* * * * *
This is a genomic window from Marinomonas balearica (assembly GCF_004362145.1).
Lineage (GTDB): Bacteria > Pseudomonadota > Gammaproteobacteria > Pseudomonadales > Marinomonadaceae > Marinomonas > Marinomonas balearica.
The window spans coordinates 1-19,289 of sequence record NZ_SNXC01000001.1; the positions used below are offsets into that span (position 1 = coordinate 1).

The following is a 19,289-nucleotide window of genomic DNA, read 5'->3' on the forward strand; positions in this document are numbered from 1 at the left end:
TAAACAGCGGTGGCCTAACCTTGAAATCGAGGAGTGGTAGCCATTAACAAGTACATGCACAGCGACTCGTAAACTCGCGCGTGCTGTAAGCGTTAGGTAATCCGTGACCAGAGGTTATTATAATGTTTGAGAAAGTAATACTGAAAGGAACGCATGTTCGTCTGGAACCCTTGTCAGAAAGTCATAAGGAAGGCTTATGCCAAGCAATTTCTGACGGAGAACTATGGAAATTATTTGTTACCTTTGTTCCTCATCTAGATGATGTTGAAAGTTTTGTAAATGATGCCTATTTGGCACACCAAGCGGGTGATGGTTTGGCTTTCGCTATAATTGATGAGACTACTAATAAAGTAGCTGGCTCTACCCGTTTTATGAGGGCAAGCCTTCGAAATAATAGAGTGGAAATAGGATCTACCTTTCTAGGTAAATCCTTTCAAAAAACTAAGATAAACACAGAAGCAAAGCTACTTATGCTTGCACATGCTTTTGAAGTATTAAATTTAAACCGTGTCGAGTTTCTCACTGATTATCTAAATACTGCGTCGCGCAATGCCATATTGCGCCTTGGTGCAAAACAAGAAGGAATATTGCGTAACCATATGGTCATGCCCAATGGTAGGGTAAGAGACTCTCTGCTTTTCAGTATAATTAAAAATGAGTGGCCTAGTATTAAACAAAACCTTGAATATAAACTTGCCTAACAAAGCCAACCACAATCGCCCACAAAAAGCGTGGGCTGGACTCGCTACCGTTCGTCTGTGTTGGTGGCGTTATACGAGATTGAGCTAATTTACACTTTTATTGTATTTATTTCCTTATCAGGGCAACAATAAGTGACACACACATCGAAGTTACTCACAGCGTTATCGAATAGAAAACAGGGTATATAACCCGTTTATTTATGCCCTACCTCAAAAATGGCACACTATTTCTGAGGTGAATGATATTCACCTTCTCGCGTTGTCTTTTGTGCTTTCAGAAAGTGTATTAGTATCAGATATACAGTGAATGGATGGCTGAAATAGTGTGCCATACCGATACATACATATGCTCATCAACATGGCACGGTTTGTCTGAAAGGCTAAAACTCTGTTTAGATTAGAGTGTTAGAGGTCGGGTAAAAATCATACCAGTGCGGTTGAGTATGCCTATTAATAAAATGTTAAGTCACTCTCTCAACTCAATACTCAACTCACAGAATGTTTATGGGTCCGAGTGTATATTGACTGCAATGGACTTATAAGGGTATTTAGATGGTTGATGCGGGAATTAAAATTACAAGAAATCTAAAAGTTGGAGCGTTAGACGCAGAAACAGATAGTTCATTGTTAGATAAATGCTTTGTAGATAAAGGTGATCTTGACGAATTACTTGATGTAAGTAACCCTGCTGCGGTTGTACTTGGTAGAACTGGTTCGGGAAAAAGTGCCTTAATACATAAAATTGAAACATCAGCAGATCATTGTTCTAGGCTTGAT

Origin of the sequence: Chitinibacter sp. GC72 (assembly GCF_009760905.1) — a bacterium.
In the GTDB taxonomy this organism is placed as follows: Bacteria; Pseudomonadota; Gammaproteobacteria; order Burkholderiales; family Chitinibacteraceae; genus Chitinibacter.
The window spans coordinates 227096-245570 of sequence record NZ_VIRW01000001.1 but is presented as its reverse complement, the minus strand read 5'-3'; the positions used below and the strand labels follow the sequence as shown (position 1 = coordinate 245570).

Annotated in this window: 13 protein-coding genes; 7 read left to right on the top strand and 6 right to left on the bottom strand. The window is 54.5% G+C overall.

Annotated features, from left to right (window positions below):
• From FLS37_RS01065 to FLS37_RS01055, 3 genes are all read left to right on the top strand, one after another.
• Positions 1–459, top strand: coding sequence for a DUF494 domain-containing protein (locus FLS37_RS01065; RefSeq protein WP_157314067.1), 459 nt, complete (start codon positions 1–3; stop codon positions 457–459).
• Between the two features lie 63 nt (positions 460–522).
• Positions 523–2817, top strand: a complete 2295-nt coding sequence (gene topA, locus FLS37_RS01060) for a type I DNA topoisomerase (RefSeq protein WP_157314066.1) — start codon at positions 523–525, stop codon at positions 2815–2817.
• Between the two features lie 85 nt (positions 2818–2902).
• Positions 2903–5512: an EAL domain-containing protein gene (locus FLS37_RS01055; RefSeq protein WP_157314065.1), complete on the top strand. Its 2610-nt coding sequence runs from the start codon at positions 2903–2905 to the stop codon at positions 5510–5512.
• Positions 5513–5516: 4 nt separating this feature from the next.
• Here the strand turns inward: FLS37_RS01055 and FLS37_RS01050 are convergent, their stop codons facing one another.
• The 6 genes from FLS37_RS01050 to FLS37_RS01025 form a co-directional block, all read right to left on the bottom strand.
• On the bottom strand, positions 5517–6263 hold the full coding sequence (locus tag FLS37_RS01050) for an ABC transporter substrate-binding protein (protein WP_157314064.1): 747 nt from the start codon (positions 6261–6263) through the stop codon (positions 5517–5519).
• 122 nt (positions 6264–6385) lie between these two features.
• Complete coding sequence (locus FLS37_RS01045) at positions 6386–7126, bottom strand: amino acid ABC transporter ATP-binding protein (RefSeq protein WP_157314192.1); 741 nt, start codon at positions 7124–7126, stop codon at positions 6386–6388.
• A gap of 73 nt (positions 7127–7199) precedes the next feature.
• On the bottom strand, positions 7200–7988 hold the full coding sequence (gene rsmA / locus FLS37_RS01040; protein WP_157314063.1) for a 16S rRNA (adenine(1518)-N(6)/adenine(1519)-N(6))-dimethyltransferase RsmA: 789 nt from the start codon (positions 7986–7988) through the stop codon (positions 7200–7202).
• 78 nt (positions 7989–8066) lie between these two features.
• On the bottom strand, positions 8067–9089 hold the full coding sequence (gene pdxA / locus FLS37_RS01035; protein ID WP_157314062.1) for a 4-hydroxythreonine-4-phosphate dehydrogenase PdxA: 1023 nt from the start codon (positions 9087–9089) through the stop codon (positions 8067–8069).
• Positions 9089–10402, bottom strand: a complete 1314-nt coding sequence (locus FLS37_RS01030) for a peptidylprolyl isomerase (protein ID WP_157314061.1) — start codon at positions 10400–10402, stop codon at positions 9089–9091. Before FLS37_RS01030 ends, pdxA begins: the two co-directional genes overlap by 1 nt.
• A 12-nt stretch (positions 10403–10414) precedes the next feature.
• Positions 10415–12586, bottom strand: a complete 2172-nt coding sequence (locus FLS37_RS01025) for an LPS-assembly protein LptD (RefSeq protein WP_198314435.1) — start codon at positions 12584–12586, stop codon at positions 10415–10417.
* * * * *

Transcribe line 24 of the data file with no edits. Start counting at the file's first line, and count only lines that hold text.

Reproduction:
• On the bottom strand, positions 7200–7988 hold the full coding sequence (gene rsmA / locus FLS37_RS01040; protein WP_157314063.1) for a 16S rRNA (adenine(1518)-N(6)/adenine(1519)-N(6))-dimethyltransferase RsmA: 789 nt from the start codon (positions 7986–7988) through the stop codon (positions 7200–7202).